School leaders and educators are facing pressures from all quarters when it comes to starting school this fall—whether it’s trying to make up for lost learning, navigating the logistical challenges of safely opening school buildings, or steering the political challenges of closing them. All of this is taking place against the backdrop of budget cuts brought on by the economic fallout from the pandemic.
With so many competing demands, some child-development experts are worried that students’ social, emotional, and mental well-being will be put on the backburner.
This could be a recipe for disaster.
Plowing ahead on core academics with a singular focus on making up for lost learning without addressing what students—and staff—are bringing with them to school ignores a basic reality: Children can’t process and retain new information if their brains are overwhelmed with anxiety.
District and school leaders are confronting difficult, high-stakes decisions as they plan for how to reopen schools amid a global pandemic. Through eight installments, Education Week journalists explore the big challenges education leaders must address, including running a socially distanced school, rethinking how to get students to and from school, and making up for learning losses. We present a broad spectrum of options endorsed by public health officials, explain strategies that some districts will adopt, and provide estimated costs.
Part 1: The Socially Distanced School Day
Part 2: Scheduling the School Year
Part 3: Tackling the Transportation Problem
Part 4: How to Make Remote Learning Work
Part 5: Teaching and Learning
Part 6: Overcoming Learning Loss
Part 7: Teaching Social-Emotional Skills
Up next: Equity Access
Full Report: How We Go Back to School
And these are anxious times for students.
A survey of 3,300 teenagers in June found that they are much more concerned than usual about their health and the health and financial stability of their families. Thirty percent of teens reported in the survey by the America’s Promise Alliance, a national nonprofit focused on youth, that they are more worried than normal about basic needs including food, medicine, and safety.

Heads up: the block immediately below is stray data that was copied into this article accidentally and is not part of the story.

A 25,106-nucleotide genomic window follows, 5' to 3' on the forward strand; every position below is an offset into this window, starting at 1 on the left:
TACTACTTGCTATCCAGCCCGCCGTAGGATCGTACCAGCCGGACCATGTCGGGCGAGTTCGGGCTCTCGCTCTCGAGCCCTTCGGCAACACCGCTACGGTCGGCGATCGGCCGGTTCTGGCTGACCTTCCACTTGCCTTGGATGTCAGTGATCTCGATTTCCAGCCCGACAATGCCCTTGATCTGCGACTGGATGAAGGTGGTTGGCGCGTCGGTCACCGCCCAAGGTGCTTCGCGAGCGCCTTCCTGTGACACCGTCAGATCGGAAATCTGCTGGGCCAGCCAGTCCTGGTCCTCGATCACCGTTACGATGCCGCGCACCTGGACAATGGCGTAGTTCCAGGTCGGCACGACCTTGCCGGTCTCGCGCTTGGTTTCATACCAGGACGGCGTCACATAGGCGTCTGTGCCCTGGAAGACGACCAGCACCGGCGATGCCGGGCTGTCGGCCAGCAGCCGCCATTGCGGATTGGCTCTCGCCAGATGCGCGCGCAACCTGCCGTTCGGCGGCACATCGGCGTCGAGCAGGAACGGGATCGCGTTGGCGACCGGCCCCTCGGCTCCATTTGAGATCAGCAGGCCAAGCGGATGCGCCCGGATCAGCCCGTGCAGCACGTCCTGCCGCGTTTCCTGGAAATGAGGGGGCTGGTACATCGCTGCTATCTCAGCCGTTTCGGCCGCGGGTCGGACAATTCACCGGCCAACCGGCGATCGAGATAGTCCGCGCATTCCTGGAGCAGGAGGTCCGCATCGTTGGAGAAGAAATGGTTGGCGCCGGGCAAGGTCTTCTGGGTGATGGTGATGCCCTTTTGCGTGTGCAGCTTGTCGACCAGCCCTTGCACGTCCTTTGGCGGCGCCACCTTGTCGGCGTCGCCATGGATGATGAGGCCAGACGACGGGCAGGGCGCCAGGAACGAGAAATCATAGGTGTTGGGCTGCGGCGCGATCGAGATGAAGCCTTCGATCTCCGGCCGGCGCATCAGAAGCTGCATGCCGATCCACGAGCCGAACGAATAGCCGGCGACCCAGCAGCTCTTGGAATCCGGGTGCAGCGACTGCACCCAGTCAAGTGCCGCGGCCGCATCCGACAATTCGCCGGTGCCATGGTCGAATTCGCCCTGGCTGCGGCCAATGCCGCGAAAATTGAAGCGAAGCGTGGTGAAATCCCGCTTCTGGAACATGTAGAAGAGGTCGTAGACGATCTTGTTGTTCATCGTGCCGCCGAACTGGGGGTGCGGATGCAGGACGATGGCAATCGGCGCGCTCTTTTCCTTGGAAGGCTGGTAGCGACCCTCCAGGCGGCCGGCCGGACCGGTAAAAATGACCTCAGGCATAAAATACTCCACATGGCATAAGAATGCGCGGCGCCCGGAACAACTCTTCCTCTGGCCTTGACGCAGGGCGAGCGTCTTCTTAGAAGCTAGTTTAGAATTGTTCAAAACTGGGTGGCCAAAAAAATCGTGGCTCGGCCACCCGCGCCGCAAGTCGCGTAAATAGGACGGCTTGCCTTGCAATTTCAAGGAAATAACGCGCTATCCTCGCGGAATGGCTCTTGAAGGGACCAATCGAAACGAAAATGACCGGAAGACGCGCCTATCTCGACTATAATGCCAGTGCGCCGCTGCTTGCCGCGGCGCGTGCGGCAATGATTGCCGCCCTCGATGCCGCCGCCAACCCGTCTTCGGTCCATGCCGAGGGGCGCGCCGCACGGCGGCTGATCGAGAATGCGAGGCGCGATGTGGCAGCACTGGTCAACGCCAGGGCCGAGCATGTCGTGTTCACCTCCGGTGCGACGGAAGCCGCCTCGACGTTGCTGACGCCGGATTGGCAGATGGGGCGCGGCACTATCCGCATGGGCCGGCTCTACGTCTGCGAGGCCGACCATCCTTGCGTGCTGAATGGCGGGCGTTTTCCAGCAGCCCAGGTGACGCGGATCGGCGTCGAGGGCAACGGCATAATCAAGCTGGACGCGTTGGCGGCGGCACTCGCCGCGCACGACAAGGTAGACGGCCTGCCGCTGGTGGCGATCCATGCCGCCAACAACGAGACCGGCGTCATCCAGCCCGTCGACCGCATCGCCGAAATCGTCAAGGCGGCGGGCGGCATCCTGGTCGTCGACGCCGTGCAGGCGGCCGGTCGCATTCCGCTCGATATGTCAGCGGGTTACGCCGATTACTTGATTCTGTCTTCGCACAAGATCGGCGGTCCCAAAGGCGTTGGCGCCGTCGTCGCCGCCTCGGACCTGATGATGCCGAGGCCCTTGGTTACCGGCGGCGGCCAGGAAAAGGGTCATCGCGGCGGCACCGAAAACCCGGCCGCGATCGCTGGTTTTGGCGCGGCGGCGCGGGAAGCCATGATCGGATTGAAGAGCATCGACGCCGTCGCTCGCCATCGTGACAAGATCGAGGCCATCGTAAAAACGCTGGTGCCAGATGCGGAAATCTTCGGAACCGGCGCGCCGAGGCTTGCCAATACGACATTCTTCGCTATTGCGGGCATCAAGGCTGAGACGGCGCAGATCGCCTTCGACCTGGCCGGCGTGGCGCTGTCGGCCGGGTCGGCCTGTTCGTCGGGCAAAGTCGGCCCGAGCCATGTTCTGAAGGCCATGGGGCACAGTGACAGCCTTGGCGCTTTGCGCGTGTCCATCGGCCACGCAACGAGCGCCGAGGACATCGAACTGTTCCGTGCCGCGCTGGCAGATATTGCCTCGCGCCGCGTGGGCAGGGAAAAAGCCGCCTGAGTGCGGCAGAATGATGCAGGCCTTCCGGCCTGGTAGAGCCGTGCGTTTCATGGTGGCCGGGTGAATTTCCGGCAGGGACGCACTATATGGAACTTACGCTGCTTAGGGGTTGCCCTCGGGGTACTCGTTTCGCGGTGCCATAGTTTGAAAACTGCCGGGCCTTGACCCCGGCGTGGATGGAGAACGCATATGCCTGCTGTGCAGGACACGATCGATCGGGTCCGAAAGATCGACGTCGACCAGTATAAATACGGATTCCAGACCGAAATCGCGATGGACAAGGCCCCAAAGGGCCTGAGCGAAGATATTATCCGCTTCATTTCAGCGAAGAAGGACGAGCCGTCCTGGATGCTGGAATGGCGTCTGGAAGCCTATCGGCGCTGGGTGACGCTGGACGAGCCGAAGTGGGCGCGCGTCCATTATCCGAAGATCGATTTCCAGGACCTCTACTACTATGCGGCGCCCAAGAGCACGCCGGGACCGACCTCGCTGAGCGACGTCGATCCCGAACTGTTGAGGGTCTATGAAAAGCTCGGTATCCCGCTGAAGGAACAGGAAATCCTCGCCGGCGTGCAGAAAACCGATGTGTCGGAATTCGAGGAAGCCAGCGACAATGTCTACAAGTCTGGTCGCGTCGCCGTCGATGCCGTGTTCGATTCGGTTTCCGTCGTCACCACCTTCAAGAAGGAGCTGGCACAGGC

Over a quarter of teens said that they are losing more sleep, feeling more unhappy or depressed, feeling under constant strain, or losing confidence in themselves.
Forty percent said they have not been offered any social or emotional support by an adult from their school while their school buildings were closed last spring.
In a July survey by YouthTruth, a national nonprofit that surveys students, 50 percent of teens reported that feeling depressed, stressed, or anxious made it hard for them to learn virtually last spring.
Both surveys found that many of these challenges were more pronounced for students of color.
In order to make up for lost learning from the spring, schools must attend to students’ social, emotional, and mental health needs, say experts. This may very well require a shift in thinking for some school leaders; social-emotional development is not in competition with academics, but rather a prerequisite for success.
Investing heavily in SEL early in the school year, will pay dividends later, experts say.
However, many districts are not be poised to do so. A nationally representative April survey by the Education Week Research Center found that just over a quarter of teachers, principals, and district leaders said their schools don’t normally teach social-emotional learning. Even among the districts that do, the approach may be far from comprehensive or in the early stages of development.
While adopting a comprehensive, evidence-based SEL curriculum is best, if a school doesn’t have one, that doesn’t mean it’s too late to introduce social-emotional learning.
There are ways to weave SEL into the school day, whatever form it takes, without overhauling established plans and adopting new SEL curricula. While it’s hard to teach children social and emotional skills while they are working remotely or sitting in classrooms where everyone is wearing a mask or six feet apart, it’s not impossible.
Simple routines of self-care and checking-in with students and colleagues can make a difference if educators invest in and stick with them.
Ensuring that students are connected to their peers and have strong supporting relationships with adults in school will go a long way toward helping them cope and get to a place mentally where they are ready to learn.
For students experiencing more severe trauma, using a tiered system of integrating social-emotional supports can help meet students’ individual needs and leverage the personnel schools already have. Partnering with community organizations that provide mental health services can help fill in the gaps for districts short on school counselors, social workers, and psychologists.
Finally, it’s important for educators and students to step back and acknowledge the important life lessons students are gaining as a result of the pandemic that aren’t going to show up on a test or in a grade—such as time management, coping skills, and becoming more socially conscious of how their actions affect others.
Coverage of social and emotional learning is supported in part by a grant from the NoVo Foundation, at www.novofoundation.org. Education Week retains sole editorial control over the content of this coverage.